I graduated from high school in 1983, continued working in our family businesses and dating the love of my life, enjoying my own home, car, “the American Dream” life—e visioning my future as a wife and mother, just like my own mother.

    During the Lenten journey (1986) I chose to add to rather than give up something for Lent.  I began attending Mass during the weekday, rather than just on Sunday.  I chose to get involved in the parish activities: lecturing, becoming a Eucharistic Minister, Adult Formation, etc.  My life changed and I was being drawn to something more—more than just church tasks.  I was asked the question, “Where could I best love? In a married relationship or in religious life?”  I answered myself strangely, “I would be a good wife and mother.” My reply, “If you’d be a good wife and mother, you’d be a good religious sister, come and see.” 

    Valentine’s Weekend, CJ (the love of my life) and I celebrated the end of our story at Red Lobster and he bid me well. In August, 1988 I joined the Springfield Dominicans.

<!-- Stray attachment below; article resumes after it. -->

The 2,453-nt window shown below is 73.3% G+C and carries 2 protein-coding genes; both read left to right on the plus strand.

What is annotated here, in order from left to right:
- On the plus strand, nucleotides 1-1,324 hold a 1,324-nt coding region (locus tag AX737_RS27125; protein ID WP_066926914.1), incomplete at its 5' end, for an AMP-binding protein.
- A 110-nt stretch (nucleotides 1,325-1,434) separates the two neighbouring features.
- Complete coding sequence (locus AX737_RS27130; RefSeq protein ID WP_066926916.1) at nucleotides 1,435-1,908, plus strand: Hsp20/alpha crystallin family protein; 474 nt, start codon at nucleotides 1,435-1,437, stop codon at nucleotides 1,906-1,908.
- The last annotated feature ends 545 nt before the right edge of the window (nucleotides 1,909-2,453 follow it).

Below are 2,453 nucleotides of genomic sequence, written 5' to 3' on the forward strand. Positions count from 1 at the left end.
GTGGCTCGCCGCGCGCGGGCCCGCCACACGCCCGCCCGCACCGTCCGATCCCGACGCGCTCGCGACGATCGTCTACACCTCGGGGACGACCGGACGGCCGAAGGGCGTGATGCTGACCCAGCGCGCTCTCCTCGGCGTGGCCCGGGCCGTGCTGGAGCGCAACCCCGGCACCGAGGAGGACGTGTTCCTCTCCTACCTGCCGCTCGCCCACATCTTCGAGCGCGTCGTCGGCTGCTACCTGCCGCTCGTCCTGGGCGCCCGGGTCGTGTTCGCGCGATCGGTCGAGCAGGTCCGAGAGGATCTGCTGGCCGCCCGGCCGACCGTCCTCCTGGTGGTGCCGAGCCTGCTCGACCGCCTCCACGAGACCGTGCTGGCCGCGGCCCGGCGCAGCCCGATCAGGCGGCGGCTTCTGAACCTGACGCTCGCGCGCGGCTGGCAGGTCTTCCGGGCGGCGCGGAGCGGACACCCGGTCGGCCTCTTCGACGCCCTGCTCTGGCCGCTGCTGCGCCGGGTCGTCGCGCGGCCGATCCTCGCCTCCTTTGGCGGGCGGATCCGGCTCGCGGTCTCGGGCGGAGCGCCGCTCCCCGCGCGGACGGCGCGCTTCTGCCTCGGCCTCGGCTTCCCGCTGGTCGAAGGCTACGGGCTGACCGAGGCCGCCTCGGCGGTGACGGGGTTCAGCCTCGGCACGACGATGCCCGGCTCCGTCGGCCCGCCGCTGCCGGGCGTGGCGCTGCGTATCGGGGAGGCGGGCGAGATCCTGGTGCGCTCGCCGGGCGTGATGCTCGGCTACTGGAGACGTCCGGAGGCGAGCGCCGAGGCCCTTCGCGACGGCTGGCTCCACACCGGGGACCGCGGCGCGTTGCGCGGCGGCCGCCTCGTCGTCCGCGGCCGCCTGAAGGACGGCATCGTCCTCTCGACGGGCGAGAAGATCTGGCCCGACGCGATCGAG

Interestingly enough, we gather for meals, we pray together, we play together, we create our own fun.  We challenge one another and we support one another.  I realize I have “come home again.”   It continues to be a wonderful life.

“My life has been so blessed by all those I have met along this path.”

Sister Mary Paulita Philippe, OP

Sister Mary Paulita Philippe, OP

    On my own initiative I could never have made two big steps in my life. The first step was to hear the call to become a Catholic at the end of my senior year in high school. The other was to enter the Dominican Sisters Community in Springfield, IL two years later! The Holy Spirit was working overtime on me!

    My family was a loving community of four children and attentive, outgoing parents. We were, however, “unchurched.” You could say that God had us, but the Church did not. As Providence would have it, some of my relatives and most of my friends were Catholic. Slowly but excitedly I was drawn to the waters of Baptism. Then, some wonderful Dominican Sisters entered my life. They came to our parish each Saturday from Granite City, IL to teach Religion to the children who belonged to Sacred Heart Parish. They taught me so much by their lives of joyful faithfulness, that I, too, was attracted to their way of life.